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Wicked IntelligenceVisual Art and the Science of Experiment in Restoration London$
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Matthew C. Hunter

Print publication date: 2013

Print ISBN-13: 9780226017297

Published to Chicago Scholarship Online: January 2014

DOI: 10.7208/chicago/9780226017327.001.0001

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“The Wonderful Elaboratory of the Animal Body”

“The Wonderful Elaboratory of the Animal Body”

The Royal Society's Repository at Work

Chapter:
(p.159) Chapter Five “The Wonderful Elaboratory of the Animal Body”
Source:
Wicked Intelligence
Author(s):

Matthew C. Hunter

Publisher:
University of Chicago Press
DOI:10.7208/chicago/9780226017327.003.0006

This chapter focuses on the Royal Society’s early museum at Gresham College in London where objects from the institution’s far-flung contacts were put on public display. Examining the ways in which these valuable artifacts were physically disassembled, reconfigured and recoded with meaning (often many times over) in the Royal Society’s meetings, the chapter demonstrates how the museum collection came to serve as a powerful model for the faculties of cognition particularly for Robert Hooke, Keeper of the museum itself. Hooke’s writings on cognition from the early 1680s, I argue, articulate this epistemological geography. Distributed networks of informants became the senses of the experimental body which would deliver ontologically-fragile, unreliable objects to the centralized laboratory of the mind. There, the countervailing agency of what Hooke would call (through engagement with Elizabethan philosopher John Dee) “Archietonical Power” brings them to stable, rational order and feeds intelligence back out to the periphery. By shifting between the Royal Society’s constant bricolage of museum artifacts and Hooke’s conception of reason, the chapter sheds raking light on the darker textures of experimental intelligence.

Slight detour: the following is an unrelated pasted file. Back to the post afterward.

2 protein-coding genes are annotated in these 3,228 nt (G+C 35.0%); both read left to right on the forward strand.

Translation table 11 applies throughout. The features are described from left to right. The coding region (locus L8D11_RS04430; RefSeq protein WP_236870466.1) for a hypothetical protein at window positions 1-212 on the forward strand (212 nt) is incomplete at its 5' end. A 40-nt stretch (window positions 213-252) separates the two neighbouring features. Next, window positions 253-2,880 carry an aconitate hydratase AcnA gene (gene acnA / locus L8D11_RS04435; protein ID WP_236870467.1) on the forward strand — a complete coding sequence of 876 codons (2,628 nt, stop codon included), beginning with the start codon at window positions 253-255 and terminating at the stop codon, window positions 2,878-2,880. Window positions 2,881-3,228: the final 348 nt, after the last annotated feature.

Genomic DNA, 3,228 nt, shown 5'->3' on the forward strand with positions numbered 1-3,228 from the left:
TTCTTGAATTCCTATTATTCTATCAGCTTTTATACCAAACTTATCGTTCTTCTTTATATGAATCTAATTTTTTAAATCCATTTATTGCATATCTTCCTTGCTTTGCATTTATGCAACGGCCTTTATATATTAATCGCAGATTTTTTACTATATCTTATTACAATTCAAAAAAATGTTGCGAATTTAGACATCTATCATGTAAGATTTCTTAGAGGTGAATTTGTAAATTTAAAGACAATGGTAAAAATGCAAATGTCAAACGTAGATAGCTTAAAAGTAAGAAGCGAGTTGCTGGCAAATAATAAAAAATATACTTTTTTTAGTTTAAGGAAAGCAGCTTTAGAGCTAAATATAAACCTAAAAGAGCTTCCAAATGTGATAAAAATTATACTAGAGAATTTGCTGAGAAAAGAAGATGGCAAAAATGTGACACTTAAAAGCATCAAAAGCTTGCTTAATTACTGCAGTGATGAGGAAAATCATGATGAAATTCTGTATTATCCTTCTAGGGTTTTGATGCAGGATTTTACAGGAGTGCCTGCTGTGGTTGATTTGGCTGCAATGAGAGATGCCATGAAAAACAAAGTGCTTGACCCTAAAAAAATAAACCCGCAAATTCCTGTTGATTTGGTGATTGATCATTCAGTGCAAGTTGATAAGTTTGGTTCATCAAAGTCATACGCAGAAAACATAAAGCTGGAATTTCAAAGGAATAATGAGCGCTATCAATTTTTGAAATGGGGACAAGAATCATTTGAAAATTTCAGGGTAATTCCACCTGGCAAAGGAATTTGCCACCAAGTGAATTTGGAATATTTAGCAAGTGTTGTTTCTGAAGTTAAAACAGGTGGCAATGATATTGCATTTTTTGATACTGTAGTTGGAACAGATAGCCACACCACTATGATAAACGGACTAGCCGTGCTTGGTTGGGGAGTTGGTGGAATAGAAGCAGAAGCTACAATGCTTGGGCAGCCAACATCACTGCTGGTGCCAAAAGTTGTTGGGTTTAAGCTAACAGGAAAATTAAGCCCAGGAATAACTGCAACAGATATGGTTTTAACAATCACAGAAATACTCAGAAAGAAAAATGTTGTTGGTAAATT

Keywords:   collecting, Royal Society of London, museum, Robert Hooke, John Dee, archietonical power, information management, socially-distributed cognition, modeling, wicked intelligence

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